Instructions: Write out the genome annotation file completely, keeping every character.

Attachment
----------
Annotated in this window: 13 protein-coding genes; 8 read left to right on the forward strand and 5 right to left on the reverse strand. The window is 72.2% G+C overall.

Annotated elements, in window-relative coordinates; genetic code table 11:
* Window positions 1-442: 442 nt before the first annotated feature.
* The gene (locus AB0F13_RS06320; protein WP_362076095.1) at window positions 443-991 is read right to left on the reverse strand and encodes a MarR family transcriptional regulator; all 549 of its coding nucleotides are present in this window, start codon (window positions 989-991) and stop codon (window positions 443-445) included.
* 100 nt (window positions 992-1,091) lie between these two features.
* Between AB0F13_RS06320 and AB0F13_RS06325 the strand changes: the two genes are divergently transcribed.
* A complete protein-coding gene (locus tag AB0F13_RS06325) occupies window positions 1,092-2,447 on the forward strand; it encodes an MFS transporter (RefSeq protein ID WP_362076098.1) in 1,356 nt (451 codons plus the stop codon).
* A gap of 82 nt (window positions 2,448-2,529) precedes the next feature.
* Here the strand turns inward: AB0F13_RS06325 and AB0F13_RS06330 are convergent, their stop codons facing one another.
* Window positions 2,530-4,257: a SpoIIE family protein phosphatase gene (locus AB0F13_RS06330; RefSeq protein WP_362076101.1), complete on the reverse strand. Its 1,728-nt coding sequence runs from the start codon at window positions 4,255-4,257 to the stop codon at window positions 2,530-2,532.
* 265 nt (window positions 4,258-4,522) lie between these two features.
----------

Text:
Annotated in this window: 13 protein-coding genes; 8 read left to right on the forward strand and 5 right to left on the reverse strand. The window is 72.2% G+C overall.

Annotated elements, in window-relative coordinates; genetic code table 11:
* Window positions 1-442: 442 nt before the first annotated feature.
* The gene (locus AB0F13_RS06320; protein WP_362076095.1) at window positions 443-991 is read right to left on the reverse strand and encodes a MarR family transcriptional regulator; all 549 of its coding nucleotides are present in this window, start codon (window positions 989-991) and stop codon (window positions 443-445) included.
* 100 nt (window positions 992-1,091) lie between these two features.
* Between AB0F13_RS06320 and AB0F13_RS06325 the strand changes: the two genes are divergently transcribed.
* A complete protein-coding gene (locus tag AB0F13_RS06325) occupies window positions 1,092-2,447 on the forward strand; it encodes an MFS transporter (RefSeq protein ID WP_362076098.1) in 1,356 nt (451 codons plus the stop codon).
* A gap of 82 nt (window positions 2,448-2,529) precedes the next feature.
* Here the strand turns inward: AB0F13_RS06325 and AB0F13_RS06330 are convergent, their stop codons facing one another.
* Window positions 2,530-4,257: a SpoIIE family protein phosphatase gene (locus AB0F13_RS06330; RefSeq protein WP_362076101.1), complete on the reverse strand. Its 1,728-nt coding sequence runs from the start codon at window positions 4,255-4,257 to the stop codon at window positions 2,530-2,532.
* 265 nt (window positions 4,258-4,522) lie between these two features.